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Louise Turner is a communications professional who runs Awards Writers, a business focusing on writing award entries. Louise has been writing and winning awards for more than 20 years, and for the last decade has been helping clients to do the same.

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What is the awards landscape in the public sector?
 

Awards can be given to any part of any organisation that applies. If you are finding it difficult to find a set of awards for your organisation, you are likely to find a set of awards for your profession, such as communication awards and finance awards. Remember to not restrict yourself to only entering awards created for the public sector as there are many awards that like to recognise the work of the public sector. 

Where to find out about awards? 

A great place to start is your professional body and trade magazines. Both are associated with a high mark of quality, indicating that the award judges are qualified to make assessments within a transparent process. An online resource that will also provide a list of awards in different categories is Awards-list.

Biggest client mistakes 

When entering into awards, there are a few common mistakes: 

Incorrect data: People tend to write a good story however they are let down by not including the right amount of data or including data that is not impactful. Winning awards is not about providing a large volume of data, but instead the judges are looking at the difference this project has made. This can be clearly shown using relevant data.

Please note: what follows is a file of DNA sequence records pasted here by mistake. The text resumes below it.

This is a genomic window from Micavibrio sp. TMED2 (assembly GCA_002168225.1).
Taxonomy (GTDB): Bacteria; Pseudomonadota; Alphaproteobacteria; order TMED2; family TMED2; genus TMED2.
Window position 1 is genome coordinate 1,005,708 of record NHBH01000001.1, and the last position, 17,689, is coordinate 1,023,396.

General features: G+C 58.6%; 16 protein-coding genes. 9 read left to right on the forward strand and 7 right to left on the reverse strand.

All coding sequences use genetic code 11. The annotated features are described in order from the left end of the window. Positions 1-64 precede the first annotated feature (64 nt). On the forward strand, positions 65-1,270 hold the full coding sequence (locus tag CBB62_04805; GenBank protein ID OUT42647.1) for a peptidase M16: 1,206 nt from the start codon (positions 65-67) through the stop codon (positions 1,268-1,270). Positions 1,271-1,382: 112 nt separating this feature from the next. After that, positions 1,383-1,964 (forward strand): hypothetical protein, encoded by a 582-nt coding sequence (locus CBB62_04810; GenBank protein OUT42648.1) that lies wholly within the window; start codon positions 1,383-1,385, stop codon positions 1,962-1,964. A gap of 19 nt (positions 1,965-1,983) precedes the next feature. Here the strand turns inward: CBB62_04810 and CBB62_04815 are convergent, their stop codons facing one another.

Uncompelling story: Winning awards is based on winning the hearts and minds of the judges. Correct data attracts minds, and a compelling story attracts hearts. You need to make sure that the story is clear, and a compelling case is made towards why this project was greenlit and others were not. 

Project is too localised: You need to show that your project is applicable elsewhere. Don’t only talk about how your project has worked for your organisation as it will be difficult for the judges to imagine how it can be picked up and used elsewhere. Instead describe a real- world opportunity to proliferate your idea. 

Your next steps 

To start your next award application process today, there are a few actionable steps that can be taken: 

  • Find the right award and award category. Do this by looking at the awards available and the awards similar organisations have applied to and won. Getting the category right is important, so you should ensure that you carefully read through the criteria.
  • Start the application now. The earlier you begin the application the better. This gives you time to think about things ahead of time and to collect any necessary data. Even if you’re not in a position to apply this year, there is always next year!  
  • Test out your story. It is important to test out your story on someone who knows nothing about the project. From this you can collect feedback which will provide an idea of the judges’ perspective. 

If you are interested in learning more about award writing, sign up to the Awards Writing 101 for Aspiring Writers course with Louise Turner. This online training session will help you to master the award writing process, and will provide you with a framework to utilise when applying for your next award. 

Find out more and sign up here.

 

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